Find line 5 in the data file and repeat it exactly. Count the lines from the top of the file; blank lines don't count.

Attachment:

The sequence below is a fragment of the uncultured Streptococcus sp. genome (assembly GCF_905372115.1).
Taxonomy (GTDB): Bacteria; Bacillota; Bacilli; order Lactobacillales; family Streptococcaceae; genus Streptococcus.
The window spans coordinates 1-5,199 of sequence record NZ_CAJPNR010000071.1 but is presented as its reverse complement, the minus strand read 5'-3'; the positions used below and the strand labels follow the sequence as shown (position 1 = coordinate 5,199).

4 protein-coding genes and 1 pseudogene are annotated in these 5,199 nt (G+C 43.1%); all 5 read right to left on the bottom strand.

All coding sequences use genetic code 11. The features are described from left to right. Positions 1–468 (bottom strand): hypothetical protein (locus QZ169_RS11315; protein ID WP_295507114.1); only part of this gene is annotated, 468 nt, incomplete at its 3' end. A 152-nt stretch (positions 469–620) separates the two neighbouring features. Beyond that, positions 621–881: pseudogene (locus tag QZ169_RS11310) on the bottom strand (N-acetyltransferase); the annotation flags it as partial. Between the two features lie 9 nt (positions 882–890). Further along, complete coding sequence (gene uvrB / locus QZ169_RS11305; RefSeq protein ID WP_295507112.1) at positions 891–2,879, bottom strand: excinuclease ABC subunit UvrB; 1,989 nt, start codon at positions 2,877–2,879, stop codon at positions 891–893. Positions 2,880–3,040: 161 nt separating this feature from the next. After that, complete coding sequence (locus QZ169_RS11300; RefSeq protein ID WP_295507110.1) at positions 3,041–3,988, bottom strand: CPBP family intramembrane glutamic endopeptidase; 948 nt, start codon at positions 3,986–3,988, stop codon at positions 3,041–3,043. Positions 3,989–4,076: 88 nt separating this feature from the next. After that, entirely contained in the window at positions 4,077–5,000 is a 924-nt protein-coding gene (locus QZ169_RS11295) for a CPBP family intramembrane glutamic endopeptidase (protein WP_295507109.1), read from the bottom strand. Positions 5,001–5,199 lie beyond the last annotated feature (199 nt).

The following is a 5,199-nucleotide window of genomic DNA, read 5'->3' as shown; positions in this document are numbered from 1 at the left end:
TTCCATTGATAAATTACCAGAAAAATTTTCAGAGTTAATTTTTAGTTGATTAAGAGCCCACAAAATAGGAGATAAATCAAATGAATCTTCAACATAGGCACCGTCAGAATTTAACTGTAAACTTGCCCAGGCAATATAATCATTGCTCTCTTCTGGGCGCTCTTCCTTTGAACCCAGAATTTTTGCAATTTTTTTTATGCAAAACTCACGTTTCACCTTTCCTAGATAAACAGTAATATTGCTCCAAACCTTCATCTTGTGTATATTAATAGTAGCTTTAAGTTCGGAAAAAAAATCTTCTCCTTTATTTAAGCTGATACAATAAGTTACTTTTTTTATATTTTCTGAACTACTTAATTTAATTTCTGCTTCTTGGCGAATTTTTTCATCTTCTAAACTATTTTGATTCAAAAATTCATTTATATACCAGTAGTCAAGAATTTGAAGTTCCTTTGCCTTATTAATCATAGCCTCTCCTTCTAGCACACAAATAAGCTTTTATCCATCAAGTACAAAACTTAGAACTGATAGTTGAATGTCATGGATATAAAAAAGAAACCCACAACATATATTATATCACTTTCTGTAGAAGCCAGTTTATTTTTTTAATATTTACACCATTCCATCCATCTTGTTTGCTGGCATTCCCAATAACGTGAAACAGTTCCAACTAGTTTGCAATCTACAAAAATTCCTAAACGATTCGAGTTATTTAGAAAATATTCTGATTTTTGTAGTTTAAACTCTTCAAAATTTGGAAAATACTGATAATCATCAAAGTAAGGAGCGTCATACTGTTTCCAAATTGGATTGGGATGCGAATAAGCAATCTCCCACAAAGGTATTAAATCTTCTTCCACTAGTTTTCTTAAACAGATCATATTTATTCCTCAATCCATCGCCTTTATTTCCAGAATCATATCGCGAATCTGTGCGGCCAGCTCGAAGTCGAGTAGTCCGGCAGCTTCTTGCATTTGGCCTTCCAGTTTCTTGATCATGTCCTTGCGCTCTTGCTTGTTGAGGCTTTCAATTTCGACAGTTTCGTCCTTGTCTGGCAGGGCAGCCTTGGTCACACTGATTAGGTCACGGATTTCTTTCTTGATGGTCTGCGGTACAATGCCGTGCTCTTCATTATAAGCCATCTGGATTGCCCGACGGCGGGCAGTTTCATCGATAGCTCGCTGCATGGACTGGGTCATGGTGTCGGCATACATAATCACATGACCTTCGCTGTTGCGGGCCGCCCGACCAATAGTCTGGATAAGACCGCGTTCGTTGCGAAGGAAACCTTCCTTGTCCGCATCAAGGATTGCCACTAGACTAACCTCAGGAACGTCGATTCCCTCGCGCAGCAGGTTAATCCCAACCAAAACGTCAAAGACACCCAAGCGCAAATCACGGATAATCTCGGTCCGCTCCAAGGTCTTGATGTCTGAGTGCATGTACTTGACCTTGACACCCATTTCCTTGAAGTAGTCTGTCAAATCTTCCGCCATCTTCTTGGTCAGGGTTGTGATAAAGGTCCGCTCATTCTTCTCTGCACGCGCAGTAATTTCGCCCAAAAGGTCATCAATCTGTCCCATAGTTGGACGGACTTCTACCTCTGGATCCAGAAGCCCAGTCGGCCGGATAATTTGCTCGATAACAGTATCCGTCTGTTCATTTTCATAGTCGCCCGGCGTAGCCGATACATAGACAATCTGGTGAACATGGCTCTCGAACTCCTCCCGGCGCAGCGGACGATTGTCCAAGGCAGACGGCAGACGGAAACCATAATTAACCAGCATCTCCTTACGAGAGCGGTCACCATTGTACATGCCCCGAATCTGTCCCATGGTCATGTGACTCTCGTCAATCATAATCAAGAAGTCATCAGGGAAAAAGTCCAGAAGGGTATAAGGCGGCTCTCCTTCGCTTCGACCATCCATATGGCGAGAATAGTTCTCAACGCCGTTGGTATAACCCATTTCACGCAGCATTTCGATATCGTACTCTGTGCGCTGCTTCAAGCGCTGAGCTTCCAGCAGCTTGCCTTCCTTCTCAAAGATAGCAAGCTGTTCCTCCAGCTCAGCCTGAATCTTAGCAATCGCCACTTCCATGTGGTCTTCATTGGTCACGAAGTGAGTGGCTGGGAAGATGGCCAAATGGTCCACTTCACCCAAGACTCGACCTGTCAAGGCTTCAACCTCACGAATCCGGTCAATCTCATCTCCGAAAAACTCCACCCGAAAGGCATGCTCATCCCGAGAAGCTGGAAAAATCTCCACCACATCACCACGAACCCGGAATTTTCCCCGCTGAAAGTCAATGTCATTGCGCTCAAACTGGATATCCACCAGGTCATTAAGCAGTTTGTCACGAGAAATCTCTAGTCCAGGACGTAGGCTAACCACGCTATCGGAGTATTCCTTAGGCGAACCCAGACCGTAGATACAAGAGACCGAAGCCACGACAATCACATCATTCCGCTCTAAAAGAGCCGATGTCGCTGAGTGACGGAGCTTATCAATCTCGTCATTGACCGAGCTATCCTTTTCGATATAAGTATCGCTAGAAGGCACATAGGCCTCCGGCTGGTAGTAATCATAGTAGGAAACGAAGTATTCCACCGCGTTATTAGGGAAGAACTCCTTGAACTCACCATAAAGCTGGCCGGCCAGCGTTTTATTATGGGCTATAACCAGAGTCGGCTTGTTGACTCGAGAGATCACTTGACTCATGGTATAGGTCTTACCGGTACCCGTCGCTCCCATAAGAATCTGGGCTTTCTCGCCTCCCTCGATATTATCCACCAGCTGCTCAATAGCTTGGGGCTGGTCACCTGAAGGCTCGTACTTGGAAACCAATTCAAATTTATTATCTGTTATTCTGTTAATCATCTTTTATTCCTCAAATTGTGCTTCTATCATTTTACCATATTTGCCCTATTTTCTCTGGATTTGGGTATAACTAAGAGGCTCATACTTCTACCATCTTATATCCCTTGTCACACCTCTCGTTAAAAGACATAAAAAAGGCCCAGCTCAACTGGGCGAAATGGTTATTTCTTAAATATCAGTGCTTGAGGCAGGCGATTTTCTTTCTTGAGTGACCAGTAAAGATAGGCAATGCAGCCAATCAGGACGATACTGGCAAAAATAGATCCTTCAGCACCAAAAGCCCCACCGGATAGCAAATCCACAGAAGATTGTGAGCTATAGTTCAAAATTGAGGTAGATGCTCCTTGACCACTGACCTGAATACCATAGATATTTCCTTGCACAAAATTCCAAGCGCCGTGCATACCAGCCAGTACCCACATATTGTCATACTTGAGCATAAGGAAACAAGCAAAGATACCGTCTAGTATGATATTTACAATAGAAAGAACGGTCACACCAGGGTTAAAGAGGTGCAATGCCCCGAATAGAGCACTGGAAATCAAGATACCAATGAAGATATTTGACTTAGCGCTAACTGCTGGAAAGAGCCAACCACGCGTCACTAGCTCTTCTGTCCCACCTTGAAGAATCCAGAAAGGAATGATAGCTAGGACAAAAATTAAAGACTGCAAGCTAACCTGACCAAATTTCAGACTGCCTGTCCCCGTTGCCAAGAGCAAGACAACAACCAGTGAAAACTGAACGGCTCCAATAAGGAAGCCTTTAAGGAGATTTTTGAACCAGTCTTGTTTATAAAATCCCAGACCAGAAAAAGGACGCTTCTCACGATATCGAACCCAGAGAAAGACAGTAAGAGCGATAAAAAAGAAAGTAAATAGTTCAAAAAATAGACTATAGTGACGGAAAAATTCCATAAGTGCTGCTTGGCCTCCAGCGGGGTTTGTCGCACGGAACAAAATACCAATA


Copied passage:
All coding sequences use genetic code 11. The features are described from left to right. Positions 1–468 (bottom strand): hypothetical protein (locus QZ169_RS11315; protein ID WP_295507114.1); only part of this gene is annotated, 468 nt, incomplete at its 3' end. A 152-nt stretch (positions 469–620) separates the two neighbouring features. Beyond that, positions 621–881: pseudogene (locus tag QZ169_RS11310) on the bottom strand (N-acetyltransferase); the annotation flags it as partial. Between the two features lie 9 nt (positions 882–890). Further along, complete coding sequence (gene uvrB / locus QZ169_RS11305; RefSeq protein ID WP_295507112.1) at positions 891–2,879, bottom strand: excinuclease ABC subunit UvrB; 1,989 nt, start codon at positions 2,877–2,879, stop codon at positions 891–893. Positions 2,880–3,040: 161 nt separating this feature from the next. After that, complete coding sequence (locus QZ169_RS11300; RefSeq protein ID WP_295507110.1) at positions 3,041–3,988, bottom strand: CPBP family intramembrane glutamic endopeptidase; 948 nt, start codon at positions 3,986–3,988, stop codon at positions 3,041–3,043. Positions 3,989–4,076: 88 nt separating this feature from the next. After that, entirely contained in the window at positions 4,077–5,000 is a 924-nt protein-coding gene (locus QZ169_RS11295) for a CPBP family intramembrane glutamic endopeptidase (protein WP_295507109.1), read from the bottom strand. Positions 5,001–5,199 lie beyond the last annotated feature (199 nt).